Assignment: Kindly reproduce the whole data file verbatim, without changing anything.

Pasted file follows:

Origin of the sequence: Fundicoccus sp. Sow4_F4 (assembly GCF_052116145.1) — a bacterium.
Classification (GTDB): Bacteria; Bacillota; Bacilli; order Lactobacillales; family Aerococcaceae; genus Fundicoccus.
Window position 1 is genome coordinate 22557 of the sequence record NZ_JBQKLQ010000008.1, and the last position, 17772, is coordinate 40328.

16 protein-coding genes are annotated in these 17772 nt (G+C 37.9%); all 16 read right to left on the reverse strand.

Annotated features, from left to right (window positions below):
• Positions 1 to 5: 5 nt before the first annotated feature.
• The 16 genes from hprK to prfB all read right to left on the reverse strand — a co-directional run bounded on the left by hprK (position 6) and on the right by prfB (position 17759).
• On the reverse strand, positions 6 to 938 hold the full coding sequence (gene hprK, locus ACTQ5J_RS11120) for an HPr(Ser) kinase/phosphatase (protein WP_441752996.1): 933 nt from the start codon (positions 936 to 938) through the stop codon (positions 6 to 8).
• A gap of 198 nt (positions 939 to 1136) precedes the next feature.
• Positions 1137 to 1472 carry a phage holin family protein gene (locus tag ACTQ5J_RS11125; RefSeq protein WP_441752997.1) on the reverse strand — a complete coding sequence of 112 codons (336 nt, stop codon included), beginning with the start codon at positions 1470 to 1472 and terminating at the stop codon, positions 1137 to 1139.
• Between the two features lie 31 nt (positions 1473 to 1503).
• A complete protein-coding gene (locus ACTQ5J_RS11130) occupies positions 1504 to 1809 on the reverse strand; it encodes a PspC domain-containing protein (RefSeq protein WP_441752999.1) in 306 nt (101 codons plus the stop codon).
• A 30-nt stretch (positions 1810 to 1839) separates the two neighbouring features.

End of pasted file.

Origin of the sequence: Fundicoccus sp. Sow4_F4 (assembly GCF_052116145.1) — a bacterium.
Classification (GTDB): Bacteria; Bacillota; Bacilli; order Lactobacillales; family Aerococcaceae; genus Fundicoccus.
Window position 1 is genome coordinate 22557 of the sequence record NZ_JBQKLQ010000008.1, and the last position, 17772, is coordinate 40328.

16 protein-coding genes are annotated in these 17772 nt (G+C 37.9%); all 16 read right to left on the reverse strand.

Annotated features, from left to right (window positions below):
• Positions 1 to 5: 5 nt before the first annotated feature.
• The 16 genes from hprK to prfB all read right to left on the reverse strand — a co-directional run bounded on the left by hprK (position 6) and on the right by prfB (position 17759).
• On the reverse strand, positions 6 to 938 hold the full coding sequence (gene hprK, locus ACTQ5J_RS11120) for an HPr(Ser) kinase/phosphatase (protein WP_441752996.1): 933 nt from the start codon (positions 936 to 938) through the stop codon (positions 6 to 8).
• A gap of 198 nt (positions 939 to 1136) precedes the next feature.
• Positions 1137 to 1472 carry a phage holin family protein gene (locus tag ACTQ5J_RS11125; RefSeq protein WP_441752997.1) on the reverse strand — a complete coding sequence of 112 codons (336 nt, stop codon included), beginning with the start codon at positions 1470 to 1472 and terminating at the stop codon, positions 1137 to 1139.
• Between the two features lie 31 nt (positions 1473 to 1503).
• A complete protein-coding gene (locus ACTQ5J_RS11130) occupies positions 1504 to 1809 on the reverse strand; it encodes a PspC domain-containing protein (RefSeq protein WP_441752999.1) in 306 nt (101 codons plus the stop codon).
• A 30-nt stretch (positions 1810 to 1839) separates the two neighbouring features.